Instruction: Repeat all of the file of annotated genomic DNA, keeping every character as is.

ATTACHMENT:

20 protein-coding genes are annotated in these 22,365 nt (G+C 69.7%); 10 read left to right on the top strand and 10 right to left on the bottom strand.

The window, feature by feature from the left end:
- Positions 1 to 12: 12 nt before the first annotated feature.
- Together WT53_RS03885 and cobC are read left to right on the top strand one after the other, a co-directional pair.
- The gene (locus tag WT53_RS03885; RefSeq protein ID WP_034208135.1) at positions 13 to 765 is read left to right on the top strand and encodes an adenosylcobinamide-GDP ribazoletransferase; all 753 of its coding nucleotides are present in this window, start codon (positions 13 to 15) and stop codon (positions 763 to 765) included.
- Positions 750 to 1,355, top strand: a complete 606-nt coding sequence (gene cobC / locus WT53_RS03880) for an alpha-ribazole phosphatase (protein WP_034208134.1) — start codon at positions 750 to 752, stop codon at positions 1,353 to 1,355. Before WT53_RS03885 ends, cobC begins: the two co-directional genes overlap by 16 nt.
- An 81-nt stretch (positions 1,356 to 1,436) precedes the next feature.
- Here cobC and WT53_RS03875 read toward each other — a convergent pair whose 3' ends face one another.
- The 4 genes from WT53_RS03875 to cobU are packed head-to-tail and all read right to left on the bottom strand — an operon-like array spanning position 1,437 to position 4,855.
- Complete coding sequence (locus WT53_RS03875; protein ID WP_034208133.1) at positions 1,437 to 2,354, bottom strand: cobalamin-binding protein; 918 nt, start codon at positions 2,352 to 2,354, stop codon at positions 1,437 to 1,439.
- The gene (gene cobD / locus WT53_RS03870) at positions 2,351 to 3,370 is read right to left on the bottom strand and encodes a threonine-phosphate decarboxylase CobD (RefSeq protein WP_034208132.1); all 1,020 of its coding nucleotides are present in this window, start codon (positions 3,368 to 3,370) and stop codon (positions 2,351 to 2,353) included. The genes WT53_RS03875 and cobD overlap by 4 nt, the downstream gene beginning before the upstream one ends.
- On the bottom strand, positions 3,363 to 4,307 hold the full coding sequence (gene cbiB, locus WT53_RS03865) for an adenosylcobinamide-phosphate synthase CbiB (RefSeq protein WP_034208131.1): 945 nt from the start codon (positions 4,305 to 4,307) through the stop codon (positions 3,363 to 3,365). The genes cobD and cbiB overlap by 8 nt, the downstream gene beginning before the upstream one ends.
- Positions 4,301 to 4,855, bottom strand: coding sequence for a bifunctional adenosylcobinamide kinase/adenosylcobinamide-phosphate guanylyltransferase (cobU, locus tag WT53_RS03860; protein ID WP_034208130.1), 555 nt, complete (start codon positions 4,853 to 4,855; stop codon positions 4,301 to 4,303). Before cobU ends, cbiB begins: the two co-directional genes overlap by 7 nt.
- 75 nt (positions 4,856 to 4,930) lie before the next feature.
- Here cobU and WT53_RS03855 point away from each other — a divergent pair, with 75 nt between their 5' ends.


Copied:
20 protein-coding genes are annotated in these 22,365 nt (G+C 69.7%); 10 read left to right on the top strand and 10 right to left on the bottom strand.

The window, feature by feature from the left end:
- Positions 1 to 12: 12 nt before the first annotated feature.
- Together WT53_RS03885 and cobC are read left to right on the top strand one after the other, a co-directional pair.
- The gene (locus tag WT53_RS03885; RefSeq protein ID WP_034208135.1) at positions 13 to 765 is read left to right on the top strand and encodes an adenosylcobinamide-GDP ribazoletransferase; all 753 of its coding nucleotides are present in this window, start codon (positions 13 to 15) and stop codon (positions 763 to 765) included.
- Positions 750 to 1,355, top strand: a complete 606-nt coding sequence (gene cobC / locus WT53_RS03880) for an alpha-ribazole phosphatase (protein WP_034208134.1) — start codon at positions 750 to 752, stop codon at positions 1,353 to 1,355. Before WT53_RS03885 ends, cobC begins: the two co-directional genes overlap by 16 nt.
- An 81-nt stretch (positions 1,356 to 1,436) precedes the next feature.
- Here cobC and WT53_RS03875 read toward each other — a convergent pair whose 3' ends face one another.
- The 4 genes from WT53_RS03875 to cobU are packed head-to-tail and all read right to left on the bottom strand — an operon-like array spanning position 1,437 to position 4,855.
- Complete coding sequence (locus WT53_RS03875; protein ID WP_034208133.1) at positions 1,437 to 2,354, bottom strand: cobalamin-binding protein; 918 nt, start codon at positions 2,352 to 2,354, stop codon at positions 1,437 to 1,439.
- The gene (gene cobD / locus WT53_RS03870) at positions 2,351 to 3,370 is read right to left on the bottom strand and encodes a threonine-phosphate decarboxylase CobD (RefSeq protein WP_034208132.1); all 1,020 of its coding nucleotides are present in this window, start codon (positions 3,368 to 3,370) and stop codon (positions 2,351 to 2,353) included. The genes WT53_RS03875 and cobD overlap by 4 nt, the downstream gene beginning before the upstream one ends.
- On the bottom strand, positions 3,363 to 4,307 hold the full coding sequence (gene cbiB, locus WT53_RS03865) for an adenosylcobinamide-phosphate synthase CbiB (RefSeq protein WP_034208131.1): 945 nt from the start codon (positions 4,305 to 4,307) through the stop codon (positions 3,363 to 3,365). The genes cobD and cbiB overlap by 8 nt, the downstream gene beginning before the upstream one ends.
- Positions 4,301 to 4,855, bottom strand: coding sequence for a bifunctional adenosylcobinamide kinase/adenosylcobinamide-phosphate guanylyltransferase (cobU, locus tag WT53_RS03860; protein ID WP_034208130.1), 555 nt, complete (start codon positions 4,853 to 4,855; stop codon positions 4,301 to 4,303). Before cobU ends, cbiB begins: the two co-directional genes overlap by 7 nt.
- 75 nt (positions 4,856 to 4,930) lie before the next feature.
- Here cobU and WT53_RS03855 point away from each other — a divergent pair, with 75 nt between their 5' ends.